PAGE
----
Today I’m writing for Five Minute Friday, where we write flat out for five minutes, unedited, on a one-word prompt. Today’s word – here. Join the fun with your own post or just read what others have done with their 300 seconds. Check it out at http://lisajobaker.com/category/five-minute-friday/
If I had to pick four words that summed up my childhood, I think they would be “Get down from there!” I heard those four words probably more than any others.
I was a climber. I climbed on the furniture. I climbed on the cars. I climbed trees. I climbed on rocks. I climbed up the tree next to the garage and onto the garage roof.
And whenever Mom or Dad said, “Get down from there!,” I happily complied … by jumping.
Off the car.
Out of the trees.
Off the rocks.
Off the garage roof.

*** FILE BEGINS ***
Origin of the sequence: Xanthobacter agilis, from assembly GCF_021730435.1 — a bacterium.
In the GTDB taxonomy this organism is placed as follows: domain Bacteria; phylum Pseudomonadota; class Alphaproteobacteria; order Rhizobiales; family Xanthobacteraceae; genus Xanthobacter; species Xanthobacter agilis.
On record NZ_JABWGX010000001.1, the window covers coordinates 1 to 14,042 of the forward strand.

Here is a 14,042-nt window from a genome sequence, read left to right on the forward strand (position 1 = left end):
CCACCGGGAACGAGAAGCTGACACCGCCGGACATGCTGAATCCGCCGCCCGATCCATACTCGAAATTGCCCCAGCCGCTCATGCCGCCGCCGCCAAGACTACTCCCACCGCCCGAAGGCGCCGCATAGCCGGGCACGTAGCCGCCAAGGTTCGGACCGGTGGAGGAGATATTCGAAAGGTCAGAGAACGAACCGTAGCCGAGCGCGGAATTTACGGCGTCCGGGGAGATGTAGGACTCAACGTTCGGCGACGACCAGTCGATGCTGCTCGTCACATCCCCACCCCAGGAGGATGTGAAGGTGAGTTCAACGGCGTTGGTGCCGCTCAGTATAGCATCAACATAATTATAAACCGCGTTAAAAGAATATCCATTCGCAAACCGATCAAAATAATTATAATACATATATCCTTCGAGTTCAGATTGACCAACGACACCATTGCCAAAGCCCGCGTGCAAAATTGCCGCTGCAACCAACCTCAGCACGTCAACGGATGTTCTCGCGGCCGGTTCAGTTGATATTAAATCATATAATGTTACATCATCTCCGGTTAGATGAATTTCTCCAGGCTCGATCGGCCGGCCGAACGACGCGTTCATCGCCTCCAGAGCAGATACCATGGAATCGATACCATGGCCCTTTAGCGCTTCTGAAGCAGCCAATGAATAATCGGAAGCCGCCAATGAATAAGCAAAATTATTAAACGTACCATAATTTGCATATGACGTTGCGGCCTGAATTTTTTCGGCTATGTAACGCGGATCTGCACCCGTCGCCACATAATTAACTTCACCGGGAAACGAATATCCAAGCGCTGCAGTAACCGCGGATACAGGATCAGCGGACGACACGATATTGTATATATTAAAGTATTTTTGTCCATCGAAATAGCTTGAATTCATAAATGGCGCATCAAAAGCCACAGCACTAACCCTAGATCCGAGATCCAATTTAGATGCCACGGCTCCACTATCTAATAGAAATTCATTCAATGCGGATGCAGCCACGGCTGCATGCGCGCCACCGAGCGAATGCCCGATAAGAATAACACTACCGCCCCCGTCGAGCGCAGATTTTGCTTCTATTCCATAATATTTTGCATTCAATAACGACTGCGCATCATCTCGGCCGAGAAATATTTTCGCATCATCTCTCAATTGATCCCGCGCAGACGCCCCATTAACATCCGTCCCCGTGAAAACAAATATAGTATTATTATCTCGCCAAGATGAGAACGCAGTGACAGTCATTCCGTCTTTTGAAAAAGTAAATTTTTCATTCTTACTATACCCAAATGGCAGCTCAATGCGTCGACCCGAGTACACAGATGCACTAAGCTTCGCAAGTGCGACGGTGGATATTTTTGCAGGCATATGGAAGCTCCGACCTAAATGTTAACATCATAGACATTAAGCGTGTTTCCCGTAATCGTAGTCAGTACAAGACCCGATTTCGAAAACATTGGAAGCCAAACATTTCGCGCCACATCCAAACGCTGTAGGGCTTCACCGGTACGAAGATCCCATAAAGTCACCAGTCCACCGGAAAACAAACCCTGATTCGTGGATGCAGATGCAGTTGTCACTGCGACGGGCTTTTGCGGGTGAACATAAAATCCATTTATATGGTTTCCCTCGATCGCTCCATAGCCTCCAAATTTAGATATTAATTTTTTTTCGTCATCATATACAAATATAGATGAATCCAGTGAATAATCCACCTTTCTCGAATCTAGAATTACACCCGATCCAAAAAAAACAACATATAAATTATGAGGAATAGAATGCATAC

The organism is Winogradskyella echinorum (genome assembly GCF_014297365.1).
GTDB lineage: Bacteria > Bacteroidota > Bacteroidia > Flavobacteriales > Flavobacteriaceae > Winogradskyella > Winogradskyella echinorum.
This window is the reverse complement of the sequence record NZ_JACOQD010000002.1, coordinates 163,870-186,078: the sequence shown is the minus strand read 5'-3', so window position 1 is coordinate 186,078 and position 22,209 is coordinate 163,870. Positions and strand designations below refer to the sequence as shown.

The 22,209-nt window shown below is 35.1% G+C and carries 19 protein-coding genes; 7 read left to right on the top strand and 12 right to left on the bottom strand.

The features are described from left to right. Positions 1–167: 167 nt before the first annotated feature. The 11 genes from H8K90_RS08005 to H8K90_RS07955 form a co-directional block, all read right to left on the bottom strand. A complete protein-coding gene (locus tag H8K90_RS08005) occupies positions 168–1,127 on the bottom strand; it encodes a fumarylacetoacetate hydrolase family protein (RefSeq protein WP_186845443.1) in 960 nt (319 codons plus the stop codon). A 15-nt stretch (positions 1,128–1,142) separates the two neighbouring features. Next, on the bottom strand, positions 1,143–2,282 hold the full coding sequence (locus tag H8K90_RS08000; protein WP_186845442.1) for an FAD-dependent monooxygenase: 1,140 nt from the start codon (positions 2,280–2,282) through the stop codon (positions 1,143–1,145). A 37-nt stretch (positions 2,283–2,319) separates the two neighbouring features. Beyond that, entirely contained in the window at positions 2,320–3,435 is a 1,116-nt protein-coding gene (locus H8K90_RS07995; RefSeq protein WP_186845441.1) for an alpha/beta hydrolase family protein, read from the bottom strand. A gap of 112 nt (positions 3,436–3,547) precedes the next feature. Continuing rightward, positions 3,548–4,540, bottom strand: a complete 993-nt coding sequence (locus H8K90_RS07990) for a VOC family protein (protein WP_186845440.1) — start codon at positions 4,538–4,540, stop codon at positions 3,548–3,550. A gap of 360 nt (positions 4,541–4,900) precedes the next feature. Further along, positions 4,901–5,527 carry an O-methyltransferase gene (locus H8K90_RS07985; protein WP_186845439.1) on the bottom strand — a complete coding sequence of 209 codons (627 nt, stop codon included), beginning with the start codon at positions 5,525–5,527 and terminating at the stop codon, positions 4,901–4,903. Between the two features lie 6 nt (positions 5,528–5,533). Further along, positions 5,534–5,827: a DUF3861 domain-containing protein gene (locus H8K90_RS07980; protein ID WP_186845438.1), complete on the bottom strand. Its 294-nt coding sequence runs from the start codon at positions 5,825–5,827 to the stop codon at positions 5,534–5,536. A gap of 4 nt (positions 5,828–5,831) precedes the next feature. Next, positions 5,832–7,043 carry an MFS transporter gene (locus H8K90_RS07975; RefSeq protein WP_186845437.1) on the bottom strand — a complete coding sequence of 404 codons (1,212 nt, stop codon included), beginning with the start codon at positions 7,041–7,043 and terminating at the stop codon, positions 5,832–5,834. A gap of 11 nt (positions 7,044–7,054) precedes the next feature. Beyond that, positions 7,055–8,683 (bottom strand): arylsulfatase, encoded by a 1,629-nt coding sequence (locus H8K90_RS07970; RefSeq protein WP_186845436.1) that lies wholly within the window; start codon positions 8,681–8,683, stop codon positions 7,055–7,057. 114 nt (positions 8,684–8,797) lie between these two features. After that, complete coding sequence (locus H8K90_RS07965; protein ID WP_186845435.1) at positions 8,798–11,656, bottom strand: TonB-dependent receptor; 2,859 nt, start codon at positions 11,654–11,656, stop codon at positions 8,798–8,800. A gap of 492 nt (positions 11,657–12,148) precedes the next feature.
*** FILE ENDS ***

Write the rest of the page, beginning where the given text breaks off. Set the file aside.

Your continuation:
There was something about being up high, as high as I could get, and then launching myself out into space and feeling, for just those few seconds, that weightlessness, that sense of belonging only to the air, that was so exhilarating to me. Right at the moment before I launched, I always heard my voice in my head whisper, “Jump!”
I was fearless. And I suffered the broken arms and sprained ankles and scarred knees to prove it. (By age 10 I was on a first-name basis with most of the nurses at the emergency room of Good Samaritan Hospital in Dayton.)
I looked at today’s Five Minute Friday word — jump — and it filled me with delight as I remembered those daring escapades of my youth.
Then I began to feel a little sad. Because somewhere between then and now, I quit jumping. I developed a fear of heights, I guess. I began to stand on the edge of the garage roofs in my life and look down and say, “Uh uh, don’t think so,” and go back to the tree and climb to the safety of the ground.
Was it when I had kids of my own and I was responsible for more than my own life?
Was it when I became a “grown-up”?
Or am I just a coward now?
I’m on the edge of a garage roof right now. I’m looking at the ground, a long way down. I’m feeling the wind teasing my hair and my heart’s pounding and I hear that voice whispering, “Jump,” and I want to, I really do.
Really. I do.